peopleShe won a Bafta in 1991 for her role in Oranges Are Not The Only Fruit
News
newsPatrick Cockburn was able to update his agenda-setting 'The Rise of Islamic State' while under attack in Baghdad
News
Robert Fraser, aka Groovy Bob
peopleA new show honours Robert Fraser, one of the era's forgotten players
Life and Style
Torsten Sherwood's Noook is a simple construction toy for creating mini-architecture
tech
Sport
David Silva celebrates with Sergio Aguero after equalising against Chelsea
footballChelsea 1 Manchester City 1
News
i100
Latest stories from i100
Have you tried new the Independent Digital Edition apps?
Independent Dating
and  

By clicking 'Search' you
are agreeing to our
Terms of Use.

iJobs Job Widget
iJobs General

Recruitment Genius: Online Media Sales Trainee

£15000 - £30000 per annum: Recruitment Genius: Now our rapidly expanding and A...

Recruitment Genius: Public House Manager / Management Couples

£15000 - £20000 per annum: Recruitment Genius: Are you passionate about great ...

Recruitment Genius: Production Planner

£20000 - £30000 per annum: Recruitment Genius: This fast growing reinforcing s...

Recruitment Genius: General Factory Operatives

£18000 - £35000 per annum: Recruitment Genius: This fast growing reinforcing s...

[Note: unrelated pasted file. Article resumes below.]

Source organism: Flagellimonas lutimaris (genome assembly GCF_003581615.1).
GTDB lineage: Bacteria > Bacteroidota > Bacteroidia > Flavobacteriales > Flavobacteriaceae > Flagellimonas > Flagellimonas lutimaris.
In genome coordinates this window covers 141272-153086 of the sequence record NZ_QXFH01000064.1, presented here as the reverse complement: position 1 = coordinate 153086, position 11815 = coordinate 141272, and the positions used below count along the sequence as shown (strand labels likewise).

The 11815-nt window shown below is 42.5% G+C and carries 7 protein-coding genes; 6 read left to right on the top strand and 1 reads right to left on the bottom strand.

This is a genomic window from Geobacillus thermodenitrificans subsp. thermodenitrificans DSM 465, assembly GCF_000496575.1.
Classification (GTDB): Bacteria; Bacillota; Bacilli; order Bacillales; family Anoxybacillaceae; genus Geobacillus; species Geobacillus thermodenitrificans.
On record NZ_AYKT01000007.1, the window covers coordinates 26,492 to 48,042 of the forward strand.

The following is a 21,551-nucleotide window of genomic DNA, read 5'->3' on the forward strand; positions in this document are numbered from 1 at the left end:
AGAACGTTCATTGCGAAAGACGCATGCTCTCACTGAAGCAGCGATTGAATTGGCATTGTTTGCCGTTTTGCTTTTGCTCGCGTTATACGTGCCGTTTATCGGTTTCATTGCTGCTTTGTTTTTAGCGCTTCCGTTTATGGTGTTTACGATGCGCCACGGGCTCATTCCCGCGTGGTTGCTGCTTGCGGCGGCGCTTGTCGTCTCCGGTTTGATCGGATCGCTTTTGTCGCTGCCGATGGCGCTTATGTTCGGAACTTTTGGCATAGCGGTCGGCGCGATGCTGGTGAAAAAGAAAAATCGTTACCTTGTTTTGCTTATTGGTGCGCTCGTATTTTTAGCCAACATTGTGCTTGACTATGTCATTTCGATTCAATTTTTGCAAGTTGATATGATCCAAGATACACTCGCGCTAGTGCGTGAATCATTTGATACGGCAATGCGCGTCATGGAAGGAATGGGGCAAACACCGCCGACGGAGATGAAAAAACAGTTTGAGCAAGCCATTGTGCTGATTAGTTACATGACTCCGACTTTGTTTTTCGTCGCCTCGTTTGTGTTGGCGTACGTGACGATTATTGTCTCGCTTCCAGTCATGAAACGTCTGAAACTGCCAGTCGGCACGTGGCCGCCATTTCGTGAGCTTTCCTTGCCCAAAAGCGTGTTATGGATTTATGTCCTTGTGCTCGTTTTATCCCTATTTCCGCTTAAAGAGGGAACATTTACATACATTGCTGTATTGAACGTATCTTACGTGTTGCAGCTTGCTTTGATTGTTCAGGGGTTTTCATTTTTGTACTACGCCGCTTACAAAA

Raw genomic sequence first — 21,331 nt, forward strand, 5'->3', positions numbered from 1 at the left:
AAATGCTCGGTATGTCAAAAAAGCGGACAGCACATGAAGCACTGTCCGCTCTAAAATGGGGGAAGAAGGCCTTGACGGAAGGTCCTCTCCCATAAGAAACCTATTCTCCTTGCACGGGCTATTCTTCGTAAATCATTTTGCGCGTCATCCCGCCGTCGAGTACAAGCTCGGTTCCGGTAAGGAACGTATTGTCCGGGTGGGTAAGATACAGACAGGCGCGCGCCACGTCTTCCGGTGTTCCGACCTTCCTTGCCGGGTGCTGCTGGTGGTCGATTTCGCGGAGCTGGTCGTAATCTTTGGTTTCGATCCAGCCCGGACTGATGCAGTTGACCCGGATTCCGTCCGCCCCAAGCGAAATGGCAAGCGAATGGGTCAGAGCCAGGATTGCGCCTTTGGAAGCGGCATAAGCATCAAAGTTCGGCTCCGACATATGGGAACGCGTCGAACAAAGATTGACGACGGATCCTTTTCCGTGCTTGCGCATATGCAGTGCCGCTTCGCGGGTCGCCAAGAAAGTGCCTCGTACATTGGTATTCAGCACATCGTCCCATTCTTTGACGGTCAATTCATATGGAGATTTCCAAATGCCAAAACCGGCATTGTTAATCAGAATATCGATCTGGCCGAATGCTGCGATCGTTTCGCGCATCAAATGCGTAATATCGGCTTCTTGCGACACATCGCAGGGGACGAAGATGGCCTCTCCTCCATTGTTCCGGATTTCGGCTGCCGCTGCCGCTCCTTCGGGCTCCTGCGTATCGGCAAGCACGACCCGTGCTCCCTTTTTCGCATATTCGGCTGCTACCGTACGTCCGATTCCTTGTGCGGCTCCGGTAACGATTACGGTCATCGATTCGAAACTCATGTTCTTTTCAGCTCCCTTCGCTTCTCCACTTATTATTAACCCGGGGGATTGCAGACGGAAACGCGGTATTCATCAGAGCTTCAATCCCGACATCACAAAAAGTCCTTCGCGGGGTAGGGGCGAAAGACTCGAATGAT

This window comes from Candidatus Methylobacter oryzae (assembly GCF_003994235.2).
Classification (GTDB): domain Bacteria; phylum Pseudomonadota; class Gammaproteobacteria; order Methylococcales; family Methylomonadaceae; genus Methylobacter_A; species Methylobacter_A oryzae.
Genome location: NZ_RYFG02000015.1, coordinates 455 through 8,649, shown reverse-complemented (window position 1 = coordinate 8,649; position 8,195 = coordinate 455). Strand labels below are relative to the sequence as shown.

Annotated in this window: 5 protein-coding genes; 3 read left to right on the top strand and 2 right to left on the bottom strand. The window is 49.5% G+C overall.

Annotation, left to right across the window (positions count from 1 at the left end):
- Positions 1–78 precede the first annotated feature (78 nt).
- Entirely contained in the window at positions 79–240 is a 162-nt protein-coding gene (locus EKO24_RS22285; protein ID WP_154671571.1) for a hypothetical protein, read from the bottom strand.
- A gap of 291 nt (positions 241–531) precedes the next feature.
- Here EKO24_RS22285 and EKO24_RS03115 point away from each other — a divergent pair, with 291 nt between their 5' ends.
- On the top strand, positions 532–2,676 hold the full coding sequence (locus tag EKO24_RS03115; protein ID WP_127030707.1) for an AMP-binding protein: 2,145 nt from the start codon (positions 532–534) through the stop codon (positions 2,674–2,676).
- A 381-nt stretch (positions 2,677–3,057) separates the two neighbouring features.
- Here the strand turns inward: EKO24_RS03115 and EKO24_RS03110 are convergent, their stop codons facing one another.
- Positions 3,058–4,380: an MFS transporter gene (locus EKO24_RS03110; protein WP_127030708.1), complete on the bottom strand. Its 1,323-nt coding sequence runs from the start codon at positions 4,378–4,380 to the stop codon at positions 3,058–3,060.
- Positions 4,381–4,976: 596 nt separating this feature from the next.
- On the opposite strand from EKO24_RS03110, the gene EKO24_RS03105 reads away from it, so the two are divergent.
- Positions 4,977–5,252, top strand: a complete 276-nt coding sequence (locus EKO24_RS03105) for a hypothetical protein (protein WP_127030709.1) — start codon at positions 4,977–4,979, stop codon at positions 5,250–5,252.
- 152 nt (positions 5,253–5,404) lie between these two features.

Day In a Page

As in 1942, Germany must show restraint over Greece

As in 1942, Germany must show restraint over Greece

Mussolini tried to warn his ally of the danger of bringing the country to its knees. So should we, says Patrick Cockburn
Britain's widening poverty gap should be causing outrage at the start of the election campaign

The short stroll that should be our walk of shame

Courting the global elite has failed to benefit Britain, as the vast disparity in wealth on display in the capital shows
Homeless Veterans appeal: The rise of the working poor: when having a job cannot prevent poverty

Homeless Veterans appeal

The rise of the working poor: when having a job cannot prevent poverty
Prince Charles the saviour of the nation? A new book highlights concerns about how political he will be when he eventually becomes king

Prince Charles the saviour of the nation?

A new book highlights concerns about how political he will be when he eventually becomes king
How books can defeat Isis: Patrick Cockburn was able to update his agenda-setting 'The Rise of Islamic State' while under attack in Baghdad